The photographer William Klein has said that if you look at modern photography, you find “on the one hand, the Weegees, the Diane Arbuses, the Robert Franks, funky photographers. And you then you have the photographers who go out to the woods.” According to Klein’s distinction, the Jews are funky and the goyim are not. It might just come down to the distinction between the city and the country, though that doesn’t really do justice to Klein’s insight or to the great street photographer Garry Winogrand’s boast that in order to be a great photographer you have to be Jewish. Indeed quite a few of the great American photographers have been Jewish. The question—isn’t this always the question?—is why.

Given the difference in their religious backgrounds, we can’t boil the importance of Jews in American photography down to shared beliefs except in the most abstract of ways. (Are Jews more interested in social justice? Yes, of course. And so are others.) My guess is that Jews’ prominence in the field has more to do with sociology than theology. The “funkier” Jewish photographers that Klein mentions (including Winogrand and Klein himself) are all city kids—photographers from urban backgrounds who end up shooting what they know and what they’ve seen. But that is too simple: Jews have also been of necessity attracted to precisely those fields where there were few if any restrictions. Make money in the rag trade? Invent Hollywood. Can’t get into advertising? Invent comic books. Want to be a composer? Write popular songs. Want to do art? Become a photographer.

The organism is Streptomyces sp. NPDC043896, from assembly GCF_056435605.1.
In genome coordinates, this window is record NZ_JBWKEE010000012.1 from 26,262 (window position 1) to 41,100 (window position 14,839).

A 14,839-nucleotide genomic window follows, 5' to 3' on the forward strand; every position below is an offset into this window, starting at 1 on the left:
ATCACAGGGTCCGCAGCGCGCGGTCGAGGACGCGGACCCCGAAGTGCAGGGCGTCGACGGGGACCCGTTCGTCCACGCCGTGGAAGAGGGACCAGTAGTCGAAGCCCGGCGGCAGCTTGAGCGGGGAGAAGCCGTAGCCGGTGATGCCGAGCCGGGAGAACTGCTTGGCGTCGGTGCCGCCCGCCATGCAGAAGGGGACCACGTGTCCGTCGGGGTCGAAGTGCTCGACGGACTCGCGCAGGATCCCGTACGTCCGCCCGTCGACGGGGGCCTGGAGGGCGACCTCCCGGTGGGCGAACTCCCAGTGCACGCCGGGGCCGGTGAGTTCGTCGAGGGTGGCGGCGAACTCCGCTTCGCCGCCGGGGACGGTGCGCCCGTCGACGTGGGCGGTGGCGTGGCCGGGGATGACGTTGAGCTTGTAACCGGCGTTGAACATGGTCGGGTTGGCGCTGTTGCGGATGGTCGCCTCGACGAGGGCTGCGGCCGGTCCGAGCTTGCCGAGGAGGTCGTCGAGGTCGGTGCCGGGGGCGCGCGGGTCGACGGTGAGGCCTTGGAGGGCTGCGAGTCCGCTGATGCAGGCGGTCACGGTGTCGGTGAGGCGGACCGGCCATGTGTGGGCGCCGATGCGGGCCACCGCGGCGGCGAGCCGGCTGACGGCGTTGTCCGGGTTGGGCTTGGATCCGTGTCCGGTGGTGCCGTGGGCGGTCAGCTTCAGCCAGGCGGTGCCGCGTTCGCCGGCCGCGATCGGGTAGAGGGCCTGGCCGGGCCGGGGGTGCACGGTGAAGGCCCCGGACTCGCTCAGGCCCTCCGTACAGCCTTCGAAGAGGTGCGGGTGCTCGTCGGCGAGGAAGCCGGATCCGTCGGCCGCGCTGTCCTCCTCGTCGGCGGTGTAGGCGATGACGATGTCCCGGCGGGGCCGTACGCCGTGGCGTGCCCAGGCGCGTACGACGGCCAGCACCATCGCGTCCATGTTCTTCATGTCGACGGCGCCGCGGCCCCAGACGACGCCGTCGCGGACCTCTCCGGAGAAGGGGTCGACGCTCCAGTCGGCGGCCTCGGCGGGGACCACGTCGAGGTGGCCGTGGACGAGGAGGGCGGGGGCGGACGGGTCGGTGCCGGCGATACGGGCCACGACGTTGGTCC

But the answer is probably still more complicated. If Jews make up the ranks of the “funky” photographers, it might have something to do with their place in the avant-garde. Perhaps their outsider status as Jews has granted these photographers the requisite distance from the mainstream. If this is the case, Jewish difference—whether proudly embraced or merely imposed—plays itself out as a clear aesthetic difference.

All of these answers are probably right but they are also probably insufficient. Nevertheless, as far as it goes, Frank fits the bill. A Jew from a country with a tiny Jewish population, a native of a major city, a political progressive with a double or triple alienation from the United States, Frank is by force a “funky” photographer. The most salient aspect of Frank’s achievement however is that The Americans has remained so fresh.

The Americans opened up a host of new possibilities for photography. It allowed people to make really interesting “mistakes.” For five decades now photographers have been working out the implications of The Americans, of its themes, compositions, lighting and affect. You can find its traces everywhere, in wildly different artists like Stephen Shore and Nan Goldin. In the face of that resonance, in the face of the sheer strength of Frank’s work, the precise nature of its Yiddishkeit fades—almost literally—into the background.

David Kaufmann teaches literature at George Mason University.

Elevator—Miami Beach, 1955: courtesy of Philadelphia Museum of Art, purchased with funds contributed by Dorothy Norman, 1969. Photograph © Robert Frank, from The Americans.
Charleston, South Carolina, 1955 and Funeral—St. Helena, South Carolina, 1955: courtesy of Susan and Peter MacGill. Photograph © Robert Frank, from The Americans.

David Kaufmann teaches literature at George Mason University.